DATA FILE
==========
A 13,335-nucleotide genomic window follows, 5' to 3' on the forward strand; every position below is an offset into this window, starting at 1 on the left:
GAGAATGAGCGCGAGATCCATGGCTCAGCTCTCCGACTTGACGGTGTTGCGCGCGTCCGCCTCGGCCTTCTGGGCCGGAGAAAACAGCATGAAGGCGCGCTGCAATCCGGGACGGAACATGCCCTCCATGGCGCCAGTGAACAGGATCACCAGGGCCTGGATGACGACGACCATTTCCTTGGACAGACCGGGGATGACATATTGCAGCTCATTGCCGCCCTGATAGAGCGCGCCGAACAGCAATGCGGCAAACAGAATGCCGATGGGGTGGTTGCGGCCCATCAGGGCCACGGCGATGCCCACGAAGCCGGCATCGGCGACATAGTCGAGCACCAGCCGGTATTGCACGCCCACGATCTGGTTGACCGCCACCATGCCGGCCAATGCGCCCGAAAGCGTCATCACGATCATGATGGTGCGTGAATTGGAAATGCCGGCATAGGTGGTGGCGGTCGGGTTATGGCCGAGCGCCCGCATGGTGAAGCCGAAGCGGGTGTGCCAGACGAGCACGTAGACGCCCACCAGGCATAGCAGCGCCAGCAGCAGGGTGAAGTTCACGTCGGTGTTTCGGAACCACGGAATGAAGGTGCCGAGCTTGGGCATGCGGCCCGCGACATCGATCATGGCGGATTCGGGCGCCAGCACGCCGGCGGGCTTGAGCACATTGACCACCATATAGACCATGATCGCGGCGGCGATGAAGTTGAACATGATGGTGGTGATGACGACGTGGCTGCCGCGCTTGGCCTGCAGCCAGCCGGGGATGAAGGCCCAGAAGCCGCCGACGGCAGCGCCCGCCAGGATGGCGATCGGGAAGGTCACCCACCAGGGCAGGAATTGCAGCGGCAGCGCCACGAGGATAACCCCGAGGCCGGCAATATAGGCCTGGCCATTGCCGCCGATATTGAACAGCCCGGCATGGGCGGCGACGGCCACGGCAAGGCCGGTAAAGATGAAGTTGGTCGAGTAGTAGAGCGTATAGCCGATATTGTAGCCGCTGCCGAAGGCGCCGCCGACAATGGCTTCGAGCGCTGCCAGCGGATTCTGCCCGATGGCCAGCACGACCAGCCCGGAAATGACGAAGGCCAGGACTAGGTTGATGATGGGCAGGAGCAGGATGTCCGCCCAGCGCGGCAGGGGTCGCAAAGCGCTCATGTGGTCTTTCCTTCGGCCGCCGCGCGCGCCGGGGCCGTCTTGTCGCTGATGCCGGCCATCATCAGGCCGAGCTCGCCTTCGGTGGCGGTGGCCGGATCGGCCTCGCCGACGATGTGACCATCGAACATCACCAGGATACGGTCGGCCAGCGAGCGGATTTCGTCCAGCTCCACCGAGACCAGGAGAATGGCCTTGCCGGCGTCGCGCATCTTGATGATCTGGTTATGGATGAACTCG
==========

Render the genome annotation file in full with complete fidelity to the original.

A 13,335-nucleotide genomic window follows, 5' to 3' on the forward strand; every position below is an offset into this window, starting at 1 on the left:
GAGAATGAGCGCGAGATCCATGGCTCAGCTCTCCGACTTGACGGTGTTGCGCGCGTCCGCCTCGGCCTTCTGGGCCGGAGAAAACAGCATGAAGGCGCGCTGCAATCCGGGACGGAACATGCCCTCCATGGCGCCAGTGAACAGGATCACCAGGGCCTGGATGACGACGACCATTTCCTTGGACAGACCGGGGATGACATATTGCAGCTCATTGCCGCCCTGATAGAGCGCGCCGAACAGCAATGCGGCAAACAGAATGCCGATGGGGTGGTTGCGGCCCATCAGGGCCACGGCGATGCCCACGAAGCCGGCATCGGCGACATAGTCGAGCACCAGCCGGTATTGCACGCCCACGATCTGGTTGACCGCCACCATGCCGGCCAATGCGCCCGAAAGCGTCATCACGATCATGATGGTGCGTGAATTGGAAATGCCGGCATAGGTGGTGGCGGTCGGGTTATGGCCGAGCGCCCGCATGGTGAAGCCGAAGCGGGTGTGCCAGACGAGCACGTAGACGCCCACCAGGCATAGCAGCGCCAGCAGCAGGGTGAAGTTCACGTCGGTGTTTCGGAACCACGGAATGAAGGTGCCGAGCTTGGGCATGCGGCCCGCGACATCGATCATGGCGGATTCGGGCGCCAGCACGCCGGCGGGCTTGAGCACATTGACCACCATATAGACCATGATCGCGGCGGCGATGAAGTTGAACATGATGGTGGTGATGACGACGTGGCTGCCGCGCTTGGCCTGCAGCCAGCCGGGGATGAAGGCCCAGAAGCCGCCGACGGCAGCGCCCGCCAGGATGGCGATCGGGAAGGTCACCCACCAGGGCAGGAATTGCAGCGGCAGCGCCACGAGGATAACCCCGAGGCCGGCAATATAGGCCTGGCCATTGCCGCCGATATTGAACAGCCCGGCATGGGCGGCGACGGCCACGGCAAGGCCGGTAAAGATGAAGTTGGTCGAGTAGTAGAGCGTATAGCCGATATTGTAGCCGCTGCCGAAGGCGCCGCCGACAATGGCTTCGAGCGCTGCCAGCGGATTCTGCCCGATGGCCAGCACGACCAGCCCGGAAATGACGAAGGCCAGGACTAGGTTGATGATGGGCAGGAGCAGGATGTCCGCCCAGCGCGGCAGGGGTCGCAAAGCGCTCATGTGGTCTTTCCTTCGGCCGCCGCGCGCGCCGGGGCCGTCTTGTCGCTGATGCCGGCCATCATCAGGCCGAGCTCGCCTTCGGTGGCGGTGGCCGGATCGGCCTCGCCGACGATGTGACCATCGAACATCACCAGGATACGGTCGGCCAGCGAGCGGATTTCGTCCAGCTCCACCGAGACCAGGAGAATGGCCTTGCCGGCGTCGCGCATCTTGATGATCTGGTTATGGATGAACTCG